When the Law Allows Using Marijuana, but the Boss Disagrees


Fiat Chrysler Automobiles in Michigan, a state that legalized recreational use last year, tests all of its employees. “A positive test for marijuana use will disqualify a candidate,” the company told The Detroit Free Press.

When contacted by The New York Times last month, the company added that its rules barred possession or use at work. Josh Hovey, who served as communications director for the campaign to legalize recreational marijuana in Michigan, said he had met regularly with the state Chamber of Commerce and local businesses before the referendum. “And a lot of what they were concerned with was their H.R. policies,” he said. In other states, like Minnesota, where medical marijuana is legal and 19 Fortune 500 companies are based, there has not been as much interaction between lobbyists for legal marijuana and the business community. “We have not seen large companies reach out to us about this issue,” said LeiliFatehi, campaign manager for Minnesotans for Responsible Marijuana Regulation.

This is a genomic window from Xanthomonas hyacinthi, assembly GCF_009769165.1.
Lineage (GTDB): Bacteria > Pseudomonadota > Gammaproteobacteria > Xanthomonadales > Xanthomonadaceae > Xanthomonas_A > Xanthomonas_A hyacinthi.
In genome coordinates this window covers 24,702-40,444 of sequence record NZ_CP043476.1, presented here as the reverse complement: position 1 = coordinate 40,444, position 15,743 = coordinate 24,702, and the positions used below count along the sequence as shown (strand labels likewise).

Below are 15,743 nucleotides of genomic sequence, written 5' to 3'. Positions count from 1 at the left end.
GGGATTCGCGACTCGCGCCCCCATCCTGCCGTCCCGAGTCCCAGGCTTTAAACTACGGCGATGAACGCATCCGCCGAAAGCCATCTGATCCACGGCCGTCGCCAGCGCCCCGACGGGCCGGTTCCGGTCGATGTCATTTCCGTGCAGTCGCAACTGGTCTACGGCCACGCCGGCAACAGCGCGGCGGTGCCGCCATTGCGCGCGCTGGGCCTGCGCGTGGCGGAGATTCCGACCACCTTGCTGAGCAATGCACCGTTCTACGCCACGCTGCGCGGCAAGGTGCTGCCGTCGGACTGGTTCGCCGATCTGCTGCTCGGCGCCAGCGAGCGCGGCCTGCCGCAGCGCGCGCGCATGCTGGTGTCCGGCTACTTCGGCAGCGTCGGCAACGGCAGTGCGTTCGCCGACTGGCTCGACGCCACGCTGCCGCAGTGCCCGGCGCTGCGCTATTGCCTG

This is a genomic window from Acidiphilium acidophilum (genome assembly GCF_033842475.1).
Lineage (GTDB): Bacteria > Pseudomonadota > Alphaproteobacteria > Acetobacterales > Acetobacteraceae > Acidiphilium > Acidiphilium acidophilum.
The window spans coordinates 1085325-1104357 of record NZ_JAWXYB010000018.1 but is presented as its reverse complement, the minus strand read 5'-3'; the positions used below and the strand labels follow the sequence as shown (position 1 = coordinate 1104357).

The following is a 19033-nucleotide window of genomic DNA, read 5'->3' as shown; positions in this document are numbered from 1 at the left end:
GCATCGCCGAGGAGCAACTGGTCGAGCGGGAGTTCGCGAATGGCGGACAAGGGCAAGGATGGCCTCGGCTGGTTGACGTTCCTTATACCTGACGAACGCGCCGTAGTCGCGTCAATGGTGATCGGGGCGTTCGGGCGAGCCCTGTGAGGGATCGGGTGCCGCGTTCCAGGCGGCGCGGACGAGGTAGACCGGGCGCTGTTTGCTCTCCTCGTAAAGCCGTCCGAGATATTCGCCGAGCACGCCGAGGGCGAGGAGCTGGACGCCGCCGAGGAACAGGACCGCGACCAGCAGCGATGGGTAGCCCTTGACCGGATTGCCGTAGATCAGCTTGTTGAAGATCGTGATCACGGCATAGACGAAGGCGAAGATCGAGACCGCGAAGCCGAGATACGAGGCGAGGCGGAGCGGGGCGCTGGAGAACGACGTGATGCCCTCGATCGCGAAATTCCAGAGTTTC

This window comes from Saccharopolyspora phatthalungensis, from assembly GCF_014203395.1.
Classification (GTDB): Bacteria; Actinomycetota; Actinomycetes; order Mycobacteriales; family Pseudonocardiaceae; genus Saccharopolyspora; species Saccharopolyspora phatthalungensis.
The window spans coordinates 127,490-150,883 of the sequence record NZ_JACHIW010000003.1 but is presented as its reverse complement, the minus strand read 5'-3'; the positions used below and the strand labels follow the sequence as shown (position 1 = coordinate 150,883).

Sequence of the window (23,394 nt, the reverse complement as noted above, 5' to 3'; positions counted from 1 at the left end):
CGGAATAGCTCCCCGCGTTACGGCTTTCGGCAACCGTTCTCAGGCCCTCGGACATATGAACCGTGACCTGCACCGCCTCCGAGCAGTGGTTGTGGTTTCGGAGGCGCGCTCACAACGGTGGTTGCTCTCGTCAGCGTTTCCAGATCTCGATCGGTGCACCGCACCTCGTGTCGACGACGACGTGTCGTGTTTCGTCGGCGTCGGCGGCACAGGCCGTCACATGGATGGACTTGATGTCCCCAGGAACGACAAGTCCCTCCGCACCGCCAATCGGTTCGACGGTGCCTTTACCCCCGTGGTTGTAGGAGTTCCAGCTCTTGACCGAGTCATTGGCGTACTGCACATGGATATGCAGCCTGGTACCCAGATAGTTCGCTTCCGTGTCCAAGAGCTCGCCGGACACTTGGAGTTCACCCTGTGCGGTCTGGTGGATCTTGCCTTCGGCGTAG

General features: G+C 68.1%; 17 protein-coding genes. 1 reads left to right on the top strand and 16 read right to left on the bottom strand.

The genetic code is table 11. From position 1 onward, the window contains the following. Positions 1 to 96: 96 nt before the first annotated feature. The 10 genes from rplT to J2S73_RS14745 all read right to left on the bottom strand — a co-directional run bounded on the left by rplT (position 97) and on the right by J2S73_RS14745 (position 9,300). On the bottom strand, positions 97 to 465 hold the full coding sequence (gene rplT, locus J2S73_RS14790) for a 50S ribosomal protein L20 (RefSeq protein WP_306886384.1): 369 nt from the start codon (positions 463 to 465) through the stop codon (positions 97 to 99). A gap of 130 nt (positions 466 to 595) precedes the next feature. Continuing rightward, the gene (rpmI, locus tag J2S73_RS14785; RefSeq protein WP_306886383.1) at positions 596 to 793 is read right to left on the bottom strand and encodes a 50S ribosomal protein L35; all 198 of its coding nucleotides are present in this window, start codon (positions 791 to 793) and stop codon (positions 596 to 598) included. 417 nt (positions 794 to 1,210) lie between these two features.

The change came quickly to the states, but on the front lines of drug tests, there is a decided lag. Quest Diagnostics compiles data on more than 10 million drug tests a year. Only a small number of companies have struck marijuana from the list of drugs they screen for, and nationally, roughly 99 percent of all general workforce drug tests include marijuana.

“For the most part it hasn’t had a large effect on those recreational-use states and no measurable effect in the medical marijuana states,” said Barry Sample, Quest’s senior director for science and technology. There have been subtle but real differences at the state level. From 2015 to 2018, the number of companies in both Colorado and Washington that included marijuana on their drug-testing panel dropped just under 4 percent. In Nevada’s first year of legalization, marijuana testing among employers fell more than 8 percent.

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